I think it's a good thing that Earth Day falls hard on the heels of April 15th in this country. Like it or not, that paper trail left by months and months (and months and months) of spending affords one a stark look at one's true politics.
And enlightenment is rarely pleasant. I still remember culling my old, big-time-ad-gal tax returns a few years after I'd left the corporate world. I was by turns mystified and horrified at the profligate spending I managed to justify while high on the Korporate Kool-Aid. I spent how much on dinner...how many nights in a row? Or worse, I gave how little away? Clearly, I am the Asshole of the Universe.
My life is much, much simpler now, but I'm also more awake. (Old people sleep less, you know.) Of course, the more veils lifted from your eyes, the more unavoidable what still needs to be done: the blessing/curse of awareness. There's no turning back, only a weird, muddly phase of running in circles, scratching one's head, figuring out what happens next.
So here are my observations, along with some figuring (I'll spare you the annoying scratching that came in between). Nothing's written in stone: I'm sure more hindsight will point out additional follies and better/stronger/faster opportunities for growth, but it's a start, anyway...
PROBLEM #1. I use way too much gas.
My 2004 Corolla supposedly gets 35 MPG (32 city, 40 highway). Not as bad as SUV Nation, not as good as electric or hybrid. Declining auditions (boo hoo!) and increased work from home (yay!) have gotten my annual mileage down to around 7,000, but The BF drives us around a lot, so I probably still burn up at least 10K miles' worth of fossil fuel: too, too much.
Alas, L.A. is not a walking city. When I can, I run errands in nearby Larchmont (or in Silver Lake when I'm staying at My Country House). But I can't hoof the 10, 20, 50 blocks I used to clock in New York and Chicago because more often than not, my destinations are even farther than that, and public transportation is too slow since the buses (and connecting buses) are caught in the same heinous snarl.
If I were more alert and my fellow Angelenos more considerate, I'd buy a (used) bike and cycle more often. As it is, I get a little nervous just crossing the street. Too many people (especially those from SUV Nation, you know who you are, motherfuckers) blowing through too many red lights.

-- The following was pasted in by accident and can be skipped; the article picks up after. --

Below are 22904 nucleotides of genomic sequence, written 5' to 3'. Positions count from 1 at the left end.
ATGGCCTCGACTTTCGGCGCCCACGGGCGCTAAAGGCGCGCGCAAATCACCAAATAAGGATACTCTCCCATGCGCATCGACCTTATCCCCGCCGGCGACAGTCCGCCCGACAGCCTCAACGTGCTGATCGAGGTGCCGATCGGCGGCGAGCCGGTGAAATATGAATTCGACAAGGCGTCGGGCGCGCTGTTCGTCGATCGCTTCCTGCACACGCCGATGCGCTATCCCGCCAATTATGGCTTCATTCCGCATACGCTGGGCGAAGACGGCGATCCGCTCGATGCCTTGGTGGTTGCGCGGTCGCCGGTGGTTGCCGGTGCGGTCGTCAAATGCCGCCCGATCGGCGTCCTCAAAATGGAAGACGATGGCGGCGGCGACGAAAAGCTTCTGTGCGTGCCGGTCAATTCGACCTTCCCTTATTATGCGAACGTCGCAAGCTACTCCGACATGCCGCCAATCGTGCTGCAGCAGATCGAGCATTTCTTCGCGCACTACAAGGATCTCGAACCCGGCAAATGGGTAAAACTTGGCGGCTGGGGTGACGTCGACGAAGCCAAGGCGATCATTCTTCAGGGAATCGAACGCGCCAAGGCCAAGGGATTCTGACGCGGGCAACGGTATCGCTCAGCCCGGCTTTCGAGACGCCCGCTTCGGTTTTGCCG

SOLUTION: Honestly? While co-habitation would shave 40 or so miles off of my weekly log, I think the only way to substantially improve my ecological footprint in this quadrant is to move to a smaller/more navigable burg where I can bike and/or walk and or take public transportation more readily. I'm down with that, although I still have to get The BF on board. (To be fair, if I lived in My Country House, I'd probably find L.A. more liveable, too.)
PROBLEM #2: I spend way too much on television.
This isn't as obvious a "green" issue as burning up petroleum, but there are larger ecological implications to turning over such a substantial portion of my time and entertainment dollar (over $90/month) to canned, passive entertainment. I'm not supporting my local community of artists; I am helping corporate America (and, by extension, all the thoughtless waste and consumption it promotes) to maintain its stranglehold on the world.
On the other hand, it's the best way I know to stay plugged into what mainstream America is doing and thinking. That, and The Sopranos fucking rocks.
SOLUTION: Get rid of one of my cable boxes and dump the premium channels. (After Sopranos is over, of course.) Or figure out an exact thing I could treat myself to with that money which would help me to create, rather than mindlessly consume.
PROBLEM #3: I spend way too much to be fit (especially since I'm not).
Three years ago, I got an incredible deal on my local Gold's Gym. But even at the low, low price of $120/year for my membership, it costs me 60 bucks per workout. Plus I have to drive there. Plus gyms suck major heinie.
SOLUTION: Give myself until renewal to go. If I don't, quit and use free weights at home. And walk more. (See #1.) $120 is $120. Don't flush money down the toilet! Untreated money is bad for the metropolitan water supply!
PROBLEM #4: I spend way too much on groceries.
This one is a little tougher. Since I make virtually all of my own food from scratch, and since my gut is kind of delicate, I spend more both to get quality ingredients and to find things that are appetizing. Believe me, before I got sick with Crohn's, I was dandy-fine with living a tiny-footprint life on brown rice, vegetables and tofu (with the occasional Filet-O-Fish Extra Value Meal and salt-n-vinegar potato chip binge for variety), provided, of course, there was booze, and GOOD booze, at that. (Really, what's the point of drinking shitty liquor? If you need to pass out that badly, hit yourself on the head with a hammer and be done with it.)
When I'm in a flare, I also have a hard time determining what I'll be able to eat. I was doing fine on almost-normal people food when, a few days ago, I fell off the SCD wagon and stuffed my face with three three THREE pieces of bread. Now I'm back to Baby Tummy (sucks) and with a fridge full of undigestible matter like salad, strawberries and members of the onion family.
Besides, making a smaller impact on the earth will probably entail spending a little more for products from sustainable growers. So my food expenditures will likely rise if I start taking all this peak oil stuff seriously.
SOLUTION: Spend more on what I have to, and get back in the habit of going to my local Sunday Farmer's Market.
After all, it's within walking distance...